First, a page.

[00:06:01.098] Nicolas Goyer: Outside of phenomenology that has been well mentioned in this symposium, I enjoy referring to forerunners that are not as well known by the general public. So, listening to you and to others at the very beginning of this symposium, I thought about A.B. Warburg. A.B. Warburg is now acknowledged as the founding figure of modern art history. His work on antiquity and renaissance, his travel to North America where he met OP Indians and was a witness to very strong rituals being performed by the OP Indians, his going back to Europe in Germany where he created A unique library, the Warburg Library that is now in London as the Warburg Institute, A. B. Warburg, could be considered as a foreigner for one reason. that we have to construct a dialogue between the image, the action, and the myth. And in his thought, this is not abstract at all. Connecting the Renaissance experience, the symbology, the plastic imagination of Renaissance figures, to what he experienced with the OP Indians, there is a very important dimension granted to embodied experience. So to construct a dialogue between the image, The action and the myth, I think we can find this in Tarkovsky films. This kind of film is just being a very clear example of the strength of an experiential dimension at a slow pace, which came before what we call now virtual reality. So A.B. Warburg is a figure that can be put into parallel with a couple of decades difference with Antoine Artaud, whose pioneering work on the theatre and theatricality did not present theater as a northern European tradition, but as something putting into contact civilizations with their own travel to Mexico. It so happens that those forerunner figures can be very interesting to consider in the present field of virtual reality and augmented reality. I mentioned the symbolic pregnancy, an interesting notion by Ernst Kacerer, who was at first a disciple of A. B. Warburg. Cassirer, the first time he went to visit the Warburg Library, was overwhelmed by the systematic organization by themes in between the books that Warburg had decided to put alongside so that people could make connections between cosmology, astrology, different historical symbologies throughout the centuries and throughout space. So in these terms, this kind of library was new in its design. People can still in public libraries, for instance, find other books because they are placed in a way that they can be surprised by, oh, there is also this perspective pretty close to what I was looking for. But then, as you know, when we look for something, we don't necessarily find what we were looking for. We find something else. So this is referred to analogic reasoning. we have analogic ways in research so that we're not too rigid about like a narrow that we must find the one thing because well tomorrow we have to finish a paper or a task and then at times we are caught in this kind of pragmatic efficiency. The other symbolic means I meant to mention alongside the symbolic pregnancy, and this is a metaphor for immersion, pregnancy, is the symbolic efficiency. I think that's a challenge for new artworks, a new field of virtual reality, of augmented reality. People now talk about X-reality, where in which you would have all that and other dimensions we don't necessarily can name right now, the symbolic efficiency would bring the people that are unaware of these things or are sort of dreading some things, they're a bit confused or they feel that they're not intelligent enough, that they don't know the art or science enough in a way that they can, I don't like the verb control at all, but be comfortable with the material and the experiences proposed. So there's more than one gap in our times to bridge, but one gap could be from the scientific and artistic, where many thinkers and creators could be named for over a century, and as Monique Savoy said today, from Plato to today, from the myth of the cavern to today. To bridge the gap between the scientific and artistic avant-garde, forerunners, new type of creation today, and culture, general culture, embodied experience in daily life where people have not always unlimited access to the comprehension of what is changing today. Because absence, grief, wounds are also part of the reality and our enthusiasm of researchers and makers should also give place to the fears of public surveillance, this kind of dread that is spreading these last years, but also the fact that as much as existential philosophy and psychoanalysis have delved in, How can virtual reality as in contemporary hospitals where they do apply new inventions to lessen the suffering of children, for instance, in very concrete situations, how can this have a constructive impact on the way people relate to each other, relate to the universe. So this is the cultural field to which in this symposium, Nora Bateson alluded at the very beginning of the symposium. And then we heard Tanya, researcher at Stanford, who first worked out in the frontline, as you say, in Afghanistan as a journalist. And then she wrote a PhD thesis about how virtuality can bridge the gap I think for what she calls the social good. Many windows are opening but it is real difficult time-based work as much as these time-based arts we are interested in can foster so many new avenues. There's another part I think it can take a couple of decades so that culture will take it in. in its actual symbolic pregnancy, readiness for it, I believe, for instance, your work can bring so that people will understand more and more with interviews and putting it into the public space.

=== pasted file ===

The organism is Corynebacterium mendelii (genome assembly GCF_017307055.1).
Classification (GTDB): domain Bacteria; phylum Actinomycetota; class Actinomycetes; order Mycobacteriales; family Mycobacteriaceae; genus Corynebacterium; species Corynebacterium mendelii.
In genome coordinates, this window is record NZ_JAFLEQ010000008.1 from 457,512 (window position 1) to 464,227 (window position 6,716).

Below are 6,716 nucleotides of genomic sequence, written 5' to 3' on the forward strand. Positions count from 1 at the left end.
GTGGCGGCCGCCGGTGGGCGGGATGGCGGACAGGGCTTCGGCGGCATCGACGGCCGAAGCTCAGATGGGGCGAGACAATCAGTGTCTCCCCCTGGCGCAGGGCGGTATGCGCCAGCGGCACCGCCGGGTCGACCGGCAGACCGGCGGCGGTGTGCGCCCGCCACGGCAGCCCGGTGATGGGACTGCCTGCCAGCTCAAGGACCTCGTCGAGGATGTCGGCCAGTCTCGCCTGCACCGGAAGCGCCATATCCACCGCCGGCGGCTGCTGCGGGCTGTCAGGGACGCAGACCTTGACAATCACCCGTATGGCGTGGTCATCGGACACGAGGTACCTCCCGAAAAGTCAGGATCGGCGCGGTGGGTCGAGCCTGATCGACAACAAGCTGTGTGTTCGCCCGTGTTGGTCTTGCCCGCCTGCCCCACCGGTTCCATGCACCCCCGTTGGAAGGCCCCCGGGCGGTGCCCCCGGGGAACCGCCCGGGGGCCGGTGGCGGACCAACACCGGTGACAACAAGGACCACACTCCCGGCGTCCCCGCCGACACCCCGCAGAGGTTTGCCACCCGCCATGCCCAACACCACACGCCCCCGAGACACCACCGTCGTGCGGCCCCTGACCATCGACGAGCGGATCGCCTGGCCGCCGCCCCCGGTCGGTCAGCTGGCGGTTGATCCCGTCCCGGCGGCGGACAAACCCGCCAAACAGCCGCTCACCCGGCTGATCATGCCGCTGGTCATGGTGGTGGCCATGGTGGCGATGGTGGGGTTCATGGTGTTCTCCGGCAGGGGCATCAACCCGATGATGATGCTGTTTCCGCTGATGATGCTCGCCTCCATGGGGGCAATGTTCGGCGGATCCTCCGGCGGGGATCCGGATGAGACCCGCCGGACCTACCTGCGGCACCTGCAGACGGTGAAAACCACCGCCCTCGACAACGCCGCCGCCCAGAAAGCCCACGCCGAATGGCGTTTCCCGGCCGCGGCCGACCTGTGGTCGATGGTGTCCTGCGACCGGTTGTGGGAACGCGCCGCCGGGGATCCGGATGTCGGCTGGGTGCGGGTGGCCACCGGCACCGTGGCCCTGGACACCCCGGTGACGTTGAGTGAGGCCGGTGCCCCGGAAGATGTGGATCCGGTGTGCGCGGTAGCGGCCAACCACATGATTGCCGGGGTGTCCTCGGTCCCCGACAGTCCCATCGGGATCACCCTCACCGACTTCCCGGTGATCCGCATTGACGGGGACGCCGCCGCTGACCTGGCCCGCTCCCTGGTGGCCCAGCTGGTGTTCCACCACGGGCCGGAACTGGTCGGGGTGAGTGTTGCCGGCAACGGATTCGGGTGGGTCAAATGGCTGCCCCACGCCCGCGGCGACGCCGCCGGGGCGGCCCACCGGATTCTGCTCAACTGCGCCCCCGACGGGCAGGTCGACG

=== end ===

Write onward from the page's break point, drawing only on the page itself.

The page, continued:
[00:13:14.581] Kent Bye: Yeah, and when you talk about that sort of connection between the science and the arts, I'm currently reading the Jazz of Physics where the author talks about how he's using metaphors of music and jazz to be able to describe the structure of the universe, but once you get to a certain point of theoretical physics, you have to be able to discover new combinations of mathematical structures to kind of push forward the theory and that takes a certain level of intuition and he was floundering and struggling and his advisor brought him in and said what would really be helpful for you is to go play music and to let your unconscious do a lot of this work and let it sort of seep in from your psyche and but also to learn how to interpret your dreams and to be able to look at this symbolic metaphoric layer of reality that he had trained as a Jungian analyst and he said read these letters between Carl Jung and Wolfgang Pauli because Pauli didn't discover the neutrino on his own it was through the process of interpreting one of his dreams that Jung helped him sort of discover this scientific discovery and so is basically this bridge between what has been this depth psychological tradition through Jung that is using this symbolic imagery and digging into a lot of the esoteric traditions of alchemy and astrology and going into different indigenous cultures and seeing how the myths and rituals were integrated so seamlessly into the society. And he kind of created this interface between East and the Western ways of thinking through his practice of depth psychology and you know in fact he got into a lot of trouble with Freud and had his falling out because he was dabbling in a lot of these more esoteric occult traditions and Freud was afraid that that was going to discredit his other work but Jung despite all that continued to do that and to bring forth this work and this research then leading into Joseph Campbell and his work with comparative literature and traditions of looking at all the myths and stories and in the imagery, but there's something about that symbolic interface that we have that in talking to a wide range of people, it's almost like a portal into a transcendent realm where we're able to tap into these deeper strands and the meanings and that these archetypes are almost like these multivalent, multifaceted dimensions of reality that Allow us to some extent a pair consistent logic where they allow for a wide range of possibilities But yet it's up to each individual to kind of collapse that wave function metaphorically to be able to have a singular meeting of what that story means for an individual so you may have these low-level elemental archetypes like earth, fire, water, and air and you know for me I call them like active presence and for fire and for air there's a mental and social presence and for water or emotional presence and for earth and body presence but those elements are like these metaphors that are actually very rich and have traditions through many different Society is around the world and you can sort of dig into many different dimensions of what those elements mean but as the kind of the most essential Ingredients to be able to start to mix together. It can start to talk about the quality of the experience And yeah, I don't know if you have any thoughts on that